Scientists probing the sea floor off the southern coast of Alaska have found geological features that indicate the region is at greater risk of being hit by a tsunami than previously recognized. The researchers, led by Columbia seismologist Anne Bécel, say that a tectonic plate on a fault line there is positioned in such a way that, in the event of an earthquake, it could jump several meters and push a tremendous amount of water toward the shore.
Bécel and her colleagues came to this conclusion after surveying parts of the Aleutian subduction zone, a nearly two-thousand-mile-long fault that extends from Russia’s Kamchatka Peninsula all the way to the Gulf of Alaska. Using 3D-imaging equipment aboard the Marcus G. Langseth, a research vessel that Columbia operates on behalf of the National Science Foundation, the scientists created cross-section images of two tectonic plates that are ramming into each other. They discovered that a large section of one plate has broken off its main slab; the scientists say this section, which is roughly the size of Delaware, could be propelled violently upward during an earthquake and generate an enormous tsunami.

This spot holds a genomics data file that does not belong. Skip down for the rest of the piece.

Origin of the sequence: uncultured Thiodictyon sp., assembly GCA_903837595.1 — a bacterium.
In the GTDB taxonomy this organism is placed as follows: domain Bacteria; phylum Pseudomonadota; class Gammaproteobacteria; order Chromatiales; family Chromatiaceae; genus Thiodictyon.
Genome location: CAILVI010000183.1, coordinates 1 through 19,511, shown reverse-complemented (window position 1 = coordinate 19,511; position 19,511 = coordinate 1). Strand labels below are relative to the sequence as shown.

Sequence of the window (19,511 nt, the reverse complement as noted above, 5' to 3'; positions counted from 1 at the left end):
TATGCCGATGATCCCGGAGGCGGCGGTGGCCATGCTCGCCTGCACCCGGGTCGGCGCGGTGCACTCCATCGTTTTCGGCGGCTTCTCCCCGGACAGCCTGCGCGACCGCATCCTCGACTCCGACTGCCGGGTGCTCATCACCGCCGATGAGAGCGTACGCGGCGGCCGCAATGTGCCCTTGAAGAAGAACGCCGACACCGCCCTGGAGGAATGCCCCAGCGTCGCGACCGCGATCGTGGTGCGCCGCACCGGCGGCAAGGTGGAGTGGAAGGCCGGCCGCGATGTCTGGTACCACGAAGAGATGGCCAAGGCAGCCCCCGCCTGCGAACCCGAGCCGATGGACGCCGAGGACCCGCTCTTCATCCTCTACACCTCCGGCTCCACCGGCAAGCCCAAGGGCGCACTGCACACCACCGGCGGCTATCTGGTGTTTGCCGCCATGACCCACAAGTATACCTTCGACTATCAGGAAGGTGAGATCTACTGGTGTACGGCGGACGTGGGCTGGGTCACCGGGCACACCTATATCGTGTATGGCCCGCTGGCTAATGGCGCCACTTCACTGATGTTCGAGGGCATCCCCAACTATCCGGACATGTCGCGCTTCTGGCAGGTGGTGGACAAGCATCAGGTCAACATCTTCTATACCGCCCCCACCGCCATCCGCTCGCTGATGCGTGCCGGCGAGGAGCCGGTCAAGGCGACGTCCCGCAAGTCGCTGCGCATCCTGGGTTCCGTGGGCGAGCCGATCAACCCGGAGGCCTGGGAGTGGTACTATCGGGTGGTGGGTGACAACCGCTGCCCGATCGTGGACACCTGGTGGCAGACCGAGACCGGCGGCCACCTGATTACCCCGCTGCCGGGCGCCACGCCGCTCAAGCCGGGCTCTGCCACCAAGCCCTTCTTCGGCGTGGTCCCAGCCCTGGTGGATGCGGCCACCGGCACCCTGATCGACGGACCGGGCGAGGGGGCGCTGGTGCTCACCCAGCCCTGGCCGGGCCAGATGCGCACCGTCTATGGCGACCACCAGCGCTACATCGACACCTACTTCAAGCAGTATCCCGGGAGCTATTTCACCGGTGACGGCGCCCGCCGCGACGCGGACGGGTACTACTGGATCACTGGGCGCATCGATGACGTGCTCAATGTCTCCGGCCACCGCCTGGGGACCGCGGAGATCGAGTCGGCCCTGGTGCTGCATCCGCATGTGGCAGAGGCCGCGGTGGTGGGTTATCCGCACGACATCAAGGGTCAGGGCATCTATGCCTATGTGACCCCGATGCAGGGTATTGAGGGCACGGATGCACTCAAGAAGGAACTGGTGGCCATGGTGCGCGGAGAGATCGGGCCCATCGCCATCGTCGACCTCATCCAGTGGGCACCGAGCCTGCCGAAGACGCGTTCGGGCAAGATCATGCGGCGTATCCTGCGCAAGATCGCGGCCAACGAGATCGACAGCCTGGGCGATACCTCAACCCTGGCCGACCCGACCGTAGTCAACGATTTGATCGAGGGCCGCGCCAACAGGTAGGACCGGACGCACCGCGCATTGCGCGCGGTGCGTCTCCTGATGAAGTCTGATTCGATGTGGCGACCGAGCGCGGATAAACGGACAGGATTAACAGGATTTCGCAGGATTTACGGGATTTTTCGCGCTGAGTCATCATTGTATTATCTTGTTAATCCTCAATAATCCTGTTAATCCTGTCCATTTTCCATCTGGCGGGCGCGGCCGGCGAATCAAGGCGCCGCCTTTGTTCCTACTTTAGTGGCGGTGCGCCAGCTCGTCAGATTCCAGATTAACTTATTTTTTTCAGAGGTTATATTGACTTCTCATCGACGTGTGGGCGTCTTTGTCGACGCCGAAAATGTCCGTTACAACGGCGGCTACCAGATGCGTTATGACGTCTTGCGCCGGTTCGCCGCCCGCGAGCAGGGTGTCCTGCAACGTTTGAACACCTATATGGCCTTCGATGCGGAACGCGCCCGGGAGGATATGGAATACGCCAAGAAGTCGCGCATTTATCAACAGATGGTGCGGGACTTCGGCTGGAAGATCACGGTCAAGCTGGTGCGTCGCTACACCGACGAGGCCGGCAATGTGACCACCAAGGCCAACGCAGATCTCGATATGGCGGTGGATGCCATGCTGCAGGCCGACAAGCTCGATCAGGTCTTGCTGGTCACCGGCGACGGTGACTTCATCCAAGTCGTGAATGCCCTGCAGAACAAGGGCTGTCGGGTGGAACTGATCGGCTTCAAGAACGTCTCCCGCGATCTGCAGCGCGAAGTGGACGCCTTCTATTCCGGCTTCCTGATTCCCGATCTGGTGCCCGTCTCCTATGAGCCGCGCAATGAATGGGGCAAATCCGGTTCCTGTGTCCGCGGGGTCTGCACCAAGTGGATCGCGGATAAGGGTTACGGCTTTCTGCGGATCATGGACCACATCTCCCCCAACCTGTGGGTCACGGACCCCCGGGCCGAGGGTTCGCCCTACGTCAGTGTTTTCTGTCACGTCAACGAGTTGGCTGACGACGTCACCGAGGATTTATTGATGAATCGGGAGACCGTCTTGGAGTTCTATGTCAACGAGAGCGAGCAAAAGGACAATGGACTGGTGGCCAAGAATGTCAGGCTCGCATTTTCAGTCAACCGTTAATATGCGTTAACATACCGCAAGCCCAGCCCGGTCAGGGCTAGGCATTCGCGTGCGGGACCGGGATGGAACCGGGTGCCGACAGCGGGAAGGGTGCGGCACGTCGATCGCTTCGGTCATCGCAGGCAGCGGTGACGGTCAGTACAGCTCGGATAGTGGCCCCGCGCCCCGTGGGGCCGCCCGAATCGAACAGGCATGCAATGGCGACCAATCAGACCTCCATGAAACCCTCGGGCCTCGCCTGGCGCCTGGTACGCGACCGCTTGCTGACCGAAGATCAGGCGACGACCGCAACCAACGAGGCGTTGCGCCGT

“A strong earthquake in the area could shake it loose and cause seventy-five-foot waves to head both north and south,” says Bécel, whose findings appear in the journal Nature Geoscience. “This could devastate parts of the Alaska Peninsula, which is just sixty miles to the north. It could also affect areas as far away as the western coast of the US and Hawaii, although the wave wouldn’t be nearly so large by the time it traveled that far.”
Bécel says that it is impossible to predict if and when the dislodged plate might move. She points out that while the Aleutian subduction zone is one of the world’s most active fault lines, the plate fragment is located in an area where only minor earthquakes have been recorded. This could mean one of two things: either the area truly is benign or else the colliding plates have been building up pressure for ages and are therefore due for a big quake.
“It’s impossible to tell for sure,” she says. “But we’ve detected tiny movements that tell us that at least some pressure is building.”
Bécel says that her study has broader implications for understanding the threat of tsunamis around the world. Until recently, she says, scientists did not have access to 3D-imaging technology and thought that the type of rock formation her team found — what geologists call a “splay” fault — was extremely rare. But the splay fault she and her colleagues discovered is the second one found in the northern Pacific in just the last few years. The first has already slipped: it caused the 130-foot-high tsunami that hit Tohoku, Japan, in 2011, killing more than fifteen thousand people and destroying the Fukushima nuclear-power plant.